Nvidia to launch its second supercomputer in Taiwan

Nvidia is all in, in Taiwan.

Jon Peddie

Nvidia CEO Jensen Huang announced plans to increase investments in Taiwan and revealed plans for a second supercomputer there. Huang praised TSMC’s advanced technology, work ethic, and flexibility, and also acknowledged other important tech suppliers in Taiwan, and Nvidia’s collaborations with South Korean suppliers. Huang also addressed concerns about AI data center power consumption, suggesting they be set up away from population centers, and emphasized Nvidia’s dominance in the AI computing market. The company plans to recruit at least 1,000 engineers in the next five years for its large-scale AI R&D center.

Nvidia Supercomputer
Nvidia supercomputer. (Source: Nvidia)
Nvidia is fully committed to Taiwan

While in Taiwan for Computex 2024, Nvidia’s CEO Jensen Huang said his company would increase its investments in the country notwithstanding the geopolitical tensions. He highlighted the crucial local chip supply chain and long-standing relationship with TSMC. Speaking in Taipei, Huang revealed plans for another supercomputer center in Taiwan following the announcement last year of Taipei-1. It will be similar to the Taipei-1 center in Kaohsiung, which is owned and operated by Nvidia. The location for the second machine is undecided at this time. Taipei-1 is shared free of charge with Taiwan’s academia and research and development community.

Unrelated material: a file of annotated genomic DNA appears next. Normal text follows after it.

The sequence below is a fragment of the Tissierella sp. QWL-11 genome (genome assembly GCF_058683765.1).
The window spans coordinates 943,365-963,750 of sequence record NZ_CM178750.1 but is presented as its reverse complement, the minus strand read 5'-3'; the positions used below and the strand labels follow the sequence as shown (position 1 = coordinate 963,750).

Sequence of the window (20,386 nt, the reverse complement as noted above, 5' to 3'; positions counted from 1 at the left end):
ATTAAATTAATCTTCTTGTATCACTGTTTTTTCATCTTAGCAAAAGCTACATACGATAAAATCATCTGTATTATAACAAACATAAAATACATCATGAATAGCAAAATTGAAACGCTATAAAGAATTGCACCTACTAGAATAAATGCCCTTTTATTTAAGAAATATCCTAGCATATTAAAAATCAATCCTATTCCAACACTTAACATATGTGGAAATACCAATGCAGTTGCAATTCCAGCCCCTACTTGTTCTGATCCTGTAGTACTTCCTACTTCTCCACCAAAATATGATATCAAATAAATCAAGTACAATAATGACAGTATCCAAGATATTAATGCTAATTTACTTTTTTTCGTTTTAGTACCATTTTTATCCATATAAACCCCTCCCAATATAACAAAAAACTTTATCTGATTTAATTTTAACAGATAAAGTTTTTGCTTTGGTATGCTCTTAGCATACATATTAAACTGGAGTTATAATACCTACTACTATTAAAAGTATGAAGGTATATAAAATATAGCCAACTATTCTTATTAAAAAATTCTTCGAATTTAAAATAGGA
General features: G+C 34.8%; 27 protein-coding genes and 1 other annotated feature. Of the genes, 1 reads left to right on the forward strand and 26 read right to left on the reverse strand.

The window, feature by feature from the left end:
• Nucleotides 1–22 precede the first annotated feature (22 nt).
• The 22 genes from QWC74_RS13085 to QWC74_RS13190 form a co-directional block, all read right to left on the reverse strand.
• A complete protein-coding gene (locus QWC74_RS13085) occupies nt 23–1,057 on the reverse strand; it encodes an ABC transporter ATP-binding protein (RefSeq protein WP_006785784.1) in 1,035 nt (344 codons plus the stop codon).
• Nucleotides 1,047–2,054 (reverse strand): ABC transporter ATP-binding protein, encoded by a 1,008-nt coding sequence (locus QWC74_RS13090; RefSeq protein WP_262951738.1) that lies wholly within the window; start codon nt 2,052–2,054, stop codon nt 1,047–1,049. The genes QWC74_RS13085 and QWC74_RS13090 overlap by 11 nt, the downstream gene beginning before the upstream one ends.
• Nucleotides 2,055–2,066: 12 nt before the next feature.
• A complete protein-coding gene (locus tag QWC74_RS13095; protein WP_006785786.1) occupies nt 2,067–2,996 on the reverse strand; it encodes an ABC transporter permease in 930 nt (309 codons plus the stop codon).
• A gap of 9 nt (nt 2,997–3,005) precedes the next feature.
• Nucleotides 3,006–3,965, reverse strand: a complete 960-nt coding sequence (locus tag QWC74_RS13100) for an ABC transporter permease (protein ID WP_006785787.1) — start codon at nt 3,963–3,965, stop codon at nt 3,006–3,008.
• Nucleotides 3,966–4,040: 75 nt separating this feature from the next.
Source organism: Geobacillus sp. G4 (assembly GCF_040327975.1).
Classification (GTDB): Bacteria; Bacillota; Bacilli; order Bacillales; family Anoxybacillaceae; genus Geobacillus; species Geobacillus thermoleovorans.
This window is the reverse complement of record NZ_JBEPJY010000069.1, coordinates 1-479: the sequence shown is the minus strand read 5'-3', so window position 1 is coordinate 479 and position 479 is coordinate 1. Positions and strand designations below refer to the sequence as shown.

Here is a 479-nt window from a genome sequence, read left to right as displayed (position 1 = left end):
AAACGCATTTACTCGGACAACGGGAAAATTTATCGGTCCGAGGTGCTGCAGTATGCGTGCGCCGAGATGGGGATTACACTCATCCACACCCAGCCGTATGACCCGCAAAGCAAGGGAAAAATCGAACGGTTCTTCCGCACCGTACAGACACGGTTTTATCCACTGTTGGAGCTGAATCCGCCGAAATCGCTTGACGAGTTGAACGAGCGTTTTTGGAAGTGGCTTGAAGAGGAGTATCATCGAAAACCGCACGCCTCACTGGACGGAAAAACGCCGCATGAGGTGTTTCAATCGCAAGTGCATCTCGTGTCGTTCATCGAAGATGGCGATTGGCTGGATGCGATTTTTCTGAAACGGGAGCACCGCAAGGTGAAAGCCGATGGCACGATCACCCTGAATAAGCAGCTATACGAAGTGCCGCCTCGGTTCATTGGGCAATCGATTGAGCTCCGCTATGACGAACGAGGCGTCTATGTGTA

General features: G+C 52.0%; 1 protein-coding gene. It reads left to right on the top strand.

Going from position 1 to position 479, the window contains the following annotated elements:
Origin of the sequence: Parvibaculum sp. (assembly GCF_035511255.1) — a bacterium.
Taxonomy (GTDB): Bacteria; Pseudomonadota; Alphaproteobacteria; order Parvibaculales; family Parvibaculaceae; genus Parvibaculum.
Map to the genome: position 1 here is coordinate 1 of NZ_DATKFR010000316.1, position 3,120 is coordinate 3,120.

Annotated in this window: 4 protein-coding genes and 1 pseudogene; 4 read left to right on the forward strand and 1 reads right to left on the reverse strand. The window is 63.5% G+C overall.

“TSMC is incredible,” said Huang, “advanced technology, incredible work ethic, super flexible,” and cited the 25-year partnership between the companies.

In addition to TSMC, Taiwan hosts major tech suppliers like Foxconn, Inventec, Wistron, and Pegatron, described by Huang as “underappreciated, unsung heroes.” Huang also expressed interest in evaluating Intel as a potential contract chipmaking service provider. Nvidia collaborates with South Korean suppliers SK Hynix and Samsung, along with Micron from the U.S., for high-bandwidth memory (HBM) essential for AI applications.

Nvidia dominates the AI computing market, employing its GPUs, Ethernet, and NVLink switches. Recently, Nvidia locked its NVLink technology into a proprietary system, prompting competitors like AMD, Intel, and Cisco to form the Ultra Ethernet Consortium to develop an open standard for AI chip communication. Huang commented on their efforts, saying, “This technology is incredibly complicated.” Huang said that in the next five years, Nvidia will employ at least 1,000 engineers and is currently recruiting talent on an ongoing basis for the large-scale AI R&D center.

Huang also addressed concerns about the power consumption of AI data centers, suggesting that data centers be set up away from population centers and emphasizing that AI models can be trained anywhere and then deployed as needed.